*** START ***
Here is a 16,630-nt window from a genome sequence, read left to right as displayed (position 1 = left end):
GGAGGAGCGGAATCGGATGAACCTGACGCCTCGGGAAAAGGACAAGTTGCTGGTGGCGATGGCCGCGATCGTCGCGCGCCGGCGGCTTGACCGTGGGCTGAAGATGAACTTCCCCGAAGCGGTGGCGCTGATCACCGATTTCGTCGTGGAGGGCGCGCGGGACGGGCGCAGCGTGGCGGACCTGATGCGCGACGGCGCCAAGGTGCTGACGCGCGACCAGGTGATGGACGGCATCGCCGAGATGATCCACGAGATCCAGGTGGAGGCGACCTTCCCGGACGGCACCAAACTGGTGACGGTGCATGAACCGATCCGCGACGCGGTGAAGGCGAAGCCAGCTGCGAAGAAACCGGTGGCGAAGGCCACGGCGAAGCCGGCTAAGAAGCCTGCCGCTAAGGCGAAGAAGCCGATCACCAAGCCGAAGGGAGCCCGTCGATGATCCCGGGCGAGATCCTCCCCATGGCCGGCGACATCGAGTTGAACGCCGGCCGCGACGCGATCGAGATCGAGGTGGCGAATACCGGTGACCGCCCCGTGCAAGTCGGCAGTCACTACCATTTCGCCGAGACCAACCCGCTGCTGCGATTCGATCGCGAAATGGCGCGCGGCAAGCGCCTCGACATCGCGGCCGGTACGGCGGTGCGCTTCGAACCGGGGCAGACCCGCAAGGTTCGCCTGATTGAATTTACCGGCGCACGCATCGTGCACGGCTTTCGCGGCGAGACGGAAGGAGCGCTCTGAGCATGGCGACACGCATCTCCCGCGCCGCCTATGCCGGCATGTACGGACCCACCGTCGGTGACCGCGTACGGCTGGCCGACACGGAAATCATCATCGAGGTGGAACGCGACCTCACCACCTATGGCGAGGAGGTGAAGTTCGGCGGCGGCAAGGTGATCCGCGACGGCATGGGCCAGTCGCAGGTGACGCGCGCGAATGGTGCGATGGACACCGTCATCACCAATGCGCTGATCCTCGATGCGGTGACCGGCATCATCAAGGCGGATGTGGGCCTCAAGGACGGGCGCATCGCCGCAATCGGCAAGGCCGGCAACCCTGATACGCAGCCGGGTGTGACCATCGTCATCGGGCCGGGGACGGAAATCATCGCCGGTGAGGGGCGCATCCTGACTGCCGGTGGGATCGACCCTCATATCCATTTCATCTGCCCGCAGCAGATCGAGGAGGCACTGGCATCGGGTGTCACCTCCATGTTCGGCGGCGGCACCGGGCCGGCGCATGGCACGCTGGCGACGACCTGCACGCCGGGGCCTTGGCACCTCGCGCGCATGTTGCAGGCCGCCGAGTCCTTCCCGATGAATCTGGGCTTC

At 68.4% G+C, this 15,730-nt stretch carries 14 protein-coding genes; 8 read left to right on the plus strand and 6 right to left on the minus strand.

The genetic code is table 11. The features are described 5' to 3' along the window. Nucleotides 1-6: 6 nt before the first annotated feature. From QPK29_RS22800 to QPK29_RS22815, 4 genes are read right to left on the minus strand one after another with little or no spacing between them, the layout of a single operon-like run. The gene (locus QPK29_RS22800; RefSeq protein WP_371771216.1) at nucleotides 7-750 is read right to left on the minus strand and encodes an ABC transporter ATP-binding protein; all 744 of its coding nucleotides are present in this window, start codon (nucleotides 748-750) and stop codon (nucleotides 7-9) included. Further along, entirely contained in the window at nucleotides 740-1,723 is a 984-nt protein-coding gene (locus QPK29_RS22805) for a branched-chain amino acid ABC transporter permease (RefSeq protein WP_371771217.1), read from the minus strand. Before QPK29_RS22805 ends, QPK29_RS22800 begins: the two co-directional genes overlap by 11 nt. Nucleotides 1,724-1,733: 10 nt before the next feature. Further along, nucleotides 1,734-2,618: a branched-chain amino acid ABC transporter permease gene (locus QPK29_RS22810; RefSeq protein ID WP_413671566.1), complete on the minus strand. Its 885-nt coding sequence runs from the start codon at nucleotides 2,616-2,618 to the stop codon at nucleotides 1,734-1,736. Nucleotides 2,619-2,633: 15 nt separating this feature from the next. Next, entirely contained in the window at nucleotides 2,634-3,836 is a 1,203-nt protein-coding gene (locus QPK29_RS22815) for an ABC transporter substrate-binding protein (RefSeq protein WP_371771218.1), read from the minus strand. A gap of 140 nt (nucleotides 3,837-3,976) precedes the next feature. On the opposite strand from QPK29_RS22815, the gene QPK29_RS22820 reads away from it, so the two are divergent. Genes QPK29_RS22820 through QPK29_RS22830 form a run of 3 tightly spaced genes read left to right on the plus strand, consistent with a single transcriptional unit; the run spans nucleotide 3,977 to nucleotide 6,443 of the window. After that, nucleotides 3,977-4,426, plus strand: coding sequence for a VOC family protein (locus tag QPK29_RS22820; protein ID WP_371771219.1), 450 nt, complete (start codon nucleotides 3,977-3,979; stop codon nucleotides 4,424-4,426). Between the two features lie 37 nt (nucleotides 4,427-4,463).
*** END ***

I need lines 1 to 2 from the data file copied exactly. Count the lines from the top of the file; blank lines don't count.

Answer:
Here is a 16,630-nt window from a genome sequence, read left to right as displayed (position 1 = left end):
GGAGGAGCGGAATCGGATGAACCTGACGCCTCGGGAAAAGGACAAGTTGCTGGTGGCGATGGCCGCGATCGTCGCGCGCCGGCGGCTTGACCGTGGGCTGAAGATGAACTTCCCCGAAGCGGTGGCGCTGATCACCGATTTCGTCGTGGAGGGCGCGCGGGACGGGCGCAGCGTGGCGGACCTGATGCGCGACGGCGCCAAGGTGCTGACGCGCGACCAGGTGATGGACGGCATCGCCGAGATGATCCACGAGATCCAGGTGGAGGCGACCTTCCCGGACGGCACCAAACTGGTGACGGTGCATGAACCGATCCGCGACGCGGTGAAGGCGAAGCCAGCTGCGAAGAAACCGGTGGCGAAGGCCACGGCGAAGCCGGCTAAGAAGCCTGCCGCTAAGGCGAAGAAGCCGATCACCAAGCCGAAGGGAGCCCGTCGATGATCCCGGGCGAGATCCTCCCCATGGCCGGCGACATCGAGTTGAACGCCGGCCGCGACGCGATCGAGATCGAGGTGGCGAATACCGGTGACCGCCCCGTGCAAGTCGGCAGTCACTACCATTTCGCCGAGACCAACCCGCTGCTGCGATTCGATCGCGAAATGGCGCGCGGCAAGCGCCTCGACATCGCGGCCGGTACGGCGGTGCGCTTCGAACCGGGGCAGACCCGCAAGGTTCGCCTGATTGAATTTACCGGCGCACGCATCGTGCACGGCTTTCGCGGCGAGACGGAAGGAGCGCTCTGAGCATGGCGACACGCATCTCCCGCGCCGCCTATGCCGGCATGTACGGACCCACCGTCGGTGACCGCGTACGGCTGGCCGACACGGAAATCATCATCGAGGTGGAACGCGACCTCACCACCTATGGCGAGGAGGTGAAGTTCGGCGGCGGCAAGGTGATCCGCGACGGCATGGGCCAGTCGCAGGTGACGCGCGCGAATGGTGCGATGGACACCGTCATCACCAATGCGCTGATCCTCGATGCGGTGACCGGCATCATCAAGGCGGATGTGGGCCTCAAGGACGGGCGCATCGCCGCAATCGGCAAGGCCGGCAACCCTGATACGCAGCCGGGTGTGACCATCGTCATCGGGCCGGGGACGGAAATCATCGCCGGTGAGGGGCGCATCCTGACTGCCGGTGGGATCGACCCTCATATCCATTTCATCTGCCCGCAGCAGATCGAGGAGGCACTGGCATCGGGTGTCACCTCCATGTTCGGCGGCGGCACCGGGCCGGCGCATGGCACGCTGGCGACGACCTGCACGCCGGGGCCTTGGCACCTCGCGCGCATGTTGCAGGCCGCCGAGTCCTTCCCGATGAATCTGGGCTTC